2 - Parents are Selfish
“I think we’re going to take a break from lessons for now”.
“Louise is involved with a lot of other activities. She doesn’t really have time to practice”
Last time, I discussed the hinderance of schoolwork being a factor in a child's diminishing music education. This week I'll discuss the role activities play into the equation.
Soccer, Swimming, Girl Scouts, Fencing, Chess Club, Baseball, Basketball. Glorified play dates for children and adults alike.
Group activities do of course have their advantages, like team building, strengthening camaraderie at a young age, and showing the importance of working together to achieve goals. But they also have their disadvantages. Singling out participants and discrimination because of sex, race, or ability. The coach or adult coordinator of the group can only do so much as to prevent this, but it’s ultimately up to the children involved. Case in point, team building, camaraderie, and goal achieving are often times not the reasons why parents sign up their children. Intentionally.
In today’s society there is a need of belonging. If you’re not part of the group, then you’re left out. Being introverted is a considered a disease, or a disorder. So much emphasis is placed on the social aspect of being part of the group. Even more so for the parents, than for their children.
We see it all the time. Parents drop their kids off at soccer practice and stick around and talk to each other. They gossip about their lives, about other people’s lives or where they’re going on vacation or about how much schoolwork and other activities their child is involved. It’s a contest for them to see whose child is better, who can do more without feeling overwhelmed. They may even be complaining about how much work is involved with their child’s music lessons. Something that’s supposed to be “fun”. They use the plethora of activities their children are involved with as an excuse for why they're not doing well in school. While they're at one of those activities! Ironic, isn’t it? The gossiping has almost become therapeutic for them to some degree. This is all they know. It’s almost like they’re acting as teenagers do in the hallways of a high school between classes. They aren’t doing this intentionally. Society has forced them into this cookie cutter mold. “Soccer mom” has become chess mom, volleyball mom, and swimming mom. Activity mom. And yes even “band mom”.
Socially, there is a big difference between group activities and private music lessons. There is really no social aspect to private music lessons. The parents drop their child off at lessons and wait until they’re done, or the teacher comes to the home. The child has one on one instruction time with the teacher. It’s very centralized and focused on self-discipline. The child is expected to learn from the teacher and improve by themselves with little to no help from the parents, who most of the time, know little about or forgot a lot of their music education from when they were children, if they even studied a musical instrument.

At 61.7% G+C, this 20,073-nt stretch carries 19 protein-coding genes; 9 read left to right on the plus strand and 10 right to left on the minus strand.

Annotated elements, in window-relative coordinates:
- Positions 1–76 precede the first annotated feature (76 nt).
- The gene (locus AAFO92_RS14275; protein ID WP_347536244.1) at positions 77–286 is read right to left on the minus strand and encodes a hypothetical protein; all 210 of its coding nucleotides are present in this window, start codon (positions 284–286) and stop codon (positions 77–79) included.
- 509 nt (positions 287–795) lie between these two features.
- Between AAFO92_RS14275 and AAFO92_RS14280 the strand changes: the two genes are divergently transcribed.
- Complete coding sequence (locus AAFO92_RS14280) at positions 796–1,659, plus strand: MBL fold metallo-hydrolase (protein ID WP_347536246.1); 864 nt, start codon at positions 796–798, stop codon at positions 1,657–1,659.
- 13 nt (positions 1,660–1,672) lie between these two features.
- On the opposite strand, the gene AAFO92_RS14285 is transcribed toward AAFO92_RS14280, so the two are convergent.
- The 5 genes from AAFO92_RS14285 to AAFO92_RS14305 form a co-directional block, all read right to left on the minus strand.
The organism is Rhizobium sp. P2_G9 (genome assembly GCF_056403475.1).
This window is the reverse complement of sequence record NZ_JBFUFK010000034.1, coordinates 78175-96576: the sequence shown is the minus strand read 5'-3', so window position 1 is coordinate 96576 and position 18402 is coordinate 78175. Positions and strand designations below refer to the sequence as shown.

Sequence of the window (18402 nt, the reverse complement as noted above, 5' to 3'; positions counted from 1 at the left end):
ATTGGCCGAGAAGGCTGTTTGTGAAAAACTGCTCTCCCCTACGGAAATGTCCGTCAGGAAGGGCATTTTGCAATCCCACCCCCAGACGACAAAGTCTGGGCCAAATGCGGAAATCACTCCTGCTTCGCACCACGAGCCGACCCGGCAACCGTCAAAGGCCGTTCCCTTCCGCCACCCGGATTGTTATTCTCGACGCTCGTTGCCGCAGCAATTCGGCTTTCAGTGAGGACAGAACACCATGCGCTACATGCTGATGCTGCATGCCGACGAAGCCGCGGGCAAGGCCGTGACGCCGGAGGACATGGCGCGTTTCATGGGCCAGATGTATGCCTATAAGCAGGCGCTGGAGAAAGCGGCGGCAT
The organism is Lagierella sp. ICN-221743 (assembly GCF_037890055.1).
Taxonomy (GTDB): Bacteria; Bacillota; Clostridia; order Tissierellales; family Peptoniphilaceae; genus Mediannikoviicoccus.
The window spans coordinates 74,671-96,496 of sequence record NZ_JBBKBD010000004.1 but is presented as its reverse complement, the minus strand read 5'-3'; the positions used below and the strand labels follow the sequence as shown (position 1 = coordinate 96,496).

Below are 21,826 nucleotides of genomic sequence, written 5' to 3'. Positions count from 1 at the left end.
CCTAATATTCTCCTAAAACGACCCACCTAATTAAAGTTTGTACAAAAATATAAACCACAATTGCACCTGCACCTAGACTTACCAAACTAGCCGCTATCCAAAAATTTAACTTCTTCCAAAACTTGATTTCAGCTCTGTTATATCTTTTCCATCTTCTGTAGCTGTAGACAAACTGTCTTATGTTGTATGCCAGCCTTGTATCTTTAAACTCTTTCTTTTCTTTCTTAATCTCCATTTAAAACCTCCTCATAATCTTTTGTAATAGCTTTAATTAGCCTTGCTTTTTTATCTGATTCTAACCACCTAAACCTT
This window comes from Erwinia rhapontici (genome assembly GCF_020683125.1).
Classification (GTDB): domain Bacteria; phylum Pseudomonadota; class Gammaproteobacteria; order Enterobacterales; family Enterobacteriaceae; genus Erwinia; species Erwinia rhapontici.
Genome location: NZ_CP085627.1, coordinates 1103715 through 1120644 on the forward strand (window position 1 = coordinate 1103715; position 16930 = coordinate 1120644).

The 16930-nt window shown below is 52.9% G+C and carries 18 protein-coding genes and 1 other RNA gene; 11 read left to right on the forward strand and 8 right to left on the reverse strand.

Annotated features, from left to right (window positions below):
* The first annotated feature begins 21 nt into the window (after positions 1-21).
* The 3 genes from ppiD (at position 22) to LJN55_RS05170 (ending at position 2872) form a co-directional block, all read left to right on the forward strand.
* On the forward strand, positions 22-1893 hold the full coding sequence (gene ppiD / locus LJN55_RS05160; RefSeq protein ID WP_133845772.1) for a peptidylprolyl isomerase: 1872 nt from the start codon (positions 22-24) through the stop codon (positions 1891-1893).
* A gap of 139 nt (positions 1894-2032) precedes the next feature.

Also, group activities are placed higher up on the list of priorities for parents because most of them don’t require practice or work from week to week and yield instant gratification for children that in turn, make parents happy. The practice itself is the group activity. So naturally, if the parents see music as another activity, then they should see it as something that shouldn’t take much work to be good at. Something that should be relaxing and enjoyable immediately. It’s often not viewed as educational.
The other side to this dilemma is that a lot of the times, parents overburden their child with activities. An article written by Social Psychologist Dr. Susan Newman states that overburdening children can lead to disinterest, family separation, and undo stress and anxiety just to name a few negatives. You can read the full article here.
Learning a musical instrument requires learning about musicianship. Getting to a point where you influence the music by creatively altering it to satisfy your interpretation of it. That is a sign of truly understanding music education from more of a comprehensive viewpoint.
A lot of parents don’t look at it this way. They want something they can be a part of as a group. They need an event to talk to other parents. They seem to do it more for themselves than for their child. It’s as if the activity itself is an afterthought, negating its original purpose.
We can agree that music is all around us and plays a big part in our lives. But how important is listening to music while taking lessons? That’s for next time!